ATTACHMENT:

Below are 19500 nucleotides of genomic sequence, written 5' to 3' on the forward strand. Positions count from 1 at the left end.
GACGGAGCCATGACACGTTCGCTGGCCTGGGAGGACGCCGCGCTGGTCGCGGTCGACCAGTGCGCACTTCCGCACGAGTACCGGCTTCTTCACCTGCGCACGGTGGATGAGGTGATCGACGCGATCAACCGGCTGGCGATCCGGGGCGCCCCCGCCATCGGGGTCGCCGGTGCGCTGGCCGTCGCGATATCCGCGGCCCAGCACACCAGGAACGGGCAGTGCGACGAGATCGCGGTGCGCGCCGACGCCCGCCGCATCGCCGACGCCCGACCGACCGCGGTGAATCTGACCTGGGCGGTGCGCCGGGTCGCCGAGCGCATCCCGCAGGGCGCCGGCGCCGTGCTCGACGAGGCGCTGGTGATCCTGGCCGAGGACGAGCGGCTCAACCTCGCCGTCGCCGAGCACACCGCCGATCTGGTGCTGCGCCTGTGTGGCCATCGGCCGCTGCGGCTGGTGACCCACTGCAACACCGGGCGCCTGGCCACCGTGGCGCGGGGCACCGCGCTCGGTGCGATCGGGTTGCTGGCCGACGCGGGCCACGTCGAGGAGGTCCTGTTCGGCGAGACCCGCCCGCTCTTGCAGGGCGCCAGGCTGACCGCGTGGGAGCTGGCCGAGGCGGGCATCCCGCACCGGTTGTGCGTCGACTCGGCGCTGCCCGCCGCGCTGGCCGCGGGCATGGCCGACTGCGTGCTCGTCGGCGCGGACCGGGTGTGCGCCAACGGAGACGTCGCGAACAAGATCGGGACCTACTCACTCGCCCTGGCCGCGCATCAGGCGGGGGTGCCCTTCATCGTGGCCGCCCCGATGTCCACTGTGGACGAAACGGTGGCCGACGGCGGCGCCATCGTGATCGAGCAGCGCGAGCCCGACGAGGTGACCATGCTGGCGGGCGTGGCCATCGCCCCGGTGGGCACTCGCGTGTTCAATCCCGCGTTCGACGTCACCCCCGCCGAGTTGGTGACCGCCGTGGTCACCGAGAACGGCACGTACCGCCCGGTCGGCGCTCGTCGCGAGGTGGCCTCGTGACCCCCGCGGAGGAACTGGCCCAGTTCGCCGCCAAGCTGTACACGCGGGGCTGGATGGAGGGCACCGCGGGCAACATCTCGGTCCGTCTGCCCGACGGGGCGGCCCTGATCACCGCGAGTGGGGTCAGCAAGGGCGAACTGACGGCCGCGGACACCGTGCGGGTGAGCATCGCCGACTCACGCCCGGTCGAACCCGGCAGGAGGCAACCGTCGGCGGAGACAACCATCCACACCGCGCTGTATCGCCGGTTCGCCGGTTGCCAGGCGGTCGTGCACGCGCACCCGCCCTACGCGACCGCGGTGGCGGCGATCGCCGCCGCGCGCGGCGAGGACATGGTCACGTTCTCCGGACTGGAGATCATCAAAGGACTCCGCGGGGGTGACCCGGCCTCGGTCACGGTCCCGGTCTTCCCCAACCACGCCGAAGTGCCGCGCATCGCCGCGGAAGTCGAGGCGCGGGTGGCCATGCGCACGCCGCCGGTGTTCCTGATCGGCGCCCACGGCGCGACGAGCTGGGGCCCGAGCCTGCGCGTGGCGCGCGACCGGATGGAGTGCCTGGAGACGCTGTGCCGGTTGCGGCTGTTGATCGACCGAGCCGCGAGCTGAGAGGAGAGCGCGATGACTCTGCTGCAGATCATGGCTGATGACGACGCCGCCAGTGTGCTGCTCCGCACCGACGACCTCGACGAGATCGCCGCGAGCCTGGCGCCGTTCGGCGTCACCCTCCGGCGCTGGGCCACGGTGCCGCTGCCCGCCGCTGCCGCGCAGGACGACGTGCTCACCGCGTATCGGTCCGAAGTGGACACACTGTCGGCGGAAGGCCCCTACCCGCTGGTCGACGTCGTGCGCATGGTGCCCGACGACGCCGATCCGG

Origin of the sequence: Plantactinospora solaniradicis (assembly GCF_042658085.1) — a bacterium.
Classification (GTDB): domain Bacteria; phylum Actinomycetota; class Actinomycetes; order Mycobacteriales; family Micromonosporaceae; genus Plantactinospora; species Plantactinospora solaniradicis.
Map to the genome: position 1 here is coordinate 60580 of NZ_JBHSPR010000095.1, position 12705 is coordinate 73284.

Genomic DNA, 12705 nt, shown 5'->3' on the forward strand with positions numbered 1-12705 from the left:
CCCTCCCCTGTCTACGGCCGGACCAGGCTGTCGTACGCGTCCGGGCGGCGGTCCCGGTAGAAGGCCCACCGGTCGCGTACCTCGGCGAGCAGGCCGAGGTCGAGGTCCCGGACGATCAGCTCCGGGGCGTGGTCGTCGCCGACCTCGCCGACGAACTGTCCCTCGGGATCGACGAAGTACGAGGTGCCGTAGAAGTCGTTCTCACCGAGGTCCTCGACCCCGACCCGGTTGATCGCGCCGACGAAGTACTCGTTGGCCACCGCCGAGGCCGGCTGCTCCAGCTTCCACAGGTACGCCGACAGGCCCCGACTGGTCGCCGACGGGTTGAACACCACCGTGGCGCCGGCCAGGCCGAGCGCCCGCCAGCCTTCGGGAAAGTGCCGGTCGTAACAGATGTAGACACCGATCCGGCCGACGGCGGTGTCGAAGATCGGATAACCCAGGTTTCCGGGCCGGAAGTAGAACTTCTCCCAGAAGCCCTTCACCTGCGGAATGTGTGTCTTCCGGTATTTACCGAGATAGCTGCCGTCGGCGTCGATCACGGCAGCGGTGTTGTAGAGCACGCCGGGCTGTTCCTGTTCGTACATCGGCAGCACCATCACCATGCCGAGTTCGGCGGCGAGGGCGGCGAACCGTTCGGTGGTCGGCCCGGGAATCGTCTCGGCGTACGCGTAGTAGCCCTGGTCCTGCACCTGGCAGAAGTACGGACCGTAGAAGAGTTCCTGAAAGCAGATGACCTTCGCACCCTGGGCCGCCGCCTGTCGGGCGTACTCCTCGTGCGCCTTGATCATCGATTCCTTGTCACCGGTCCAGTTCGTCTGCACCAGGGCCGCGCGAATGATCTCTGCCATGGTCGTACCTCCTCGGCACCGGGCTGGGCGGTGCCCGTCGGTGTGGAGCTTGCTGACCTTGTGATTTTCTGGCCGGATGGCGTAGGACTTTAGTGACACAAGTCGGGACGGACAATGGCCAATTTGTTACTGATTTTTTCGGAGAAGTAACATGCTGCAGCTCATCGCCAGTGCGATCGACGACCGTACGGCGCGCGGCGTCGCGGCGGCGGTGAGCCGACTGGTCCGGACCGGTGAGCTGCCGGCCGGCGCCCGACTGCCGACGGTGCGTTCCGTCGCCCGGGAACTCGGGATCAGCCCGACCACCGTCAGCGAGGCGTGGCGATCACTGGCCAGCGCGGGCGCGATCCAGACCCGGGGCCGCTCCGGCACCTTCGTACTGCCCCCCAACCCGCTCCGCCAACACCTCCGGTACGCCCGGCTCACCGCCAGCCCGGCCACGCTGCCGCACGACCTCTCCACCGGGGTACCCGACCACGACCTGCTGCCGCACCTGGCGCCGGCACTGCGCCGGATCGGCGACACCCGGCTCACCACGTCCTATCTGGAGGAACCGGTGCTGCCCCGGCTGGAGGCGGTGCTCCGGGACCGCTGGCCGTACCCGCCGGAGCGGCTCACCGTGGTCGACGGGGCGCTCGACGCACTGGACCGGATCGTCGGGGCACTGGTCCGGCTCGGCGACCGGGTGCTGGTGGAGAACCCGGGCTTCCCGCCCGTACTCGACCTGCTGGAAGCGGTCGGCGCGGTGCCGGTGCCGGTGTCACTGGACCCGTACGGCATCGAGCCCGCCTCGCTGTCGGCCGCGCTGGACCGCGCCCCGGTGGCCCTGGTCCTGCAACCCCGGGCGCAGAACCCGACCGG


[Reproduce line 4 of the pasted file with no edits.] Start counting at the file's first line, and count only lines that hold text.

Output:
Classification (GTDB): domain Bacteria; phylum Actinomycetota; class Actinomycetes; order Mycobacteriales; family Micromonosporaceae; genus Plantactinospora; species Plantactinospora solaniradicis.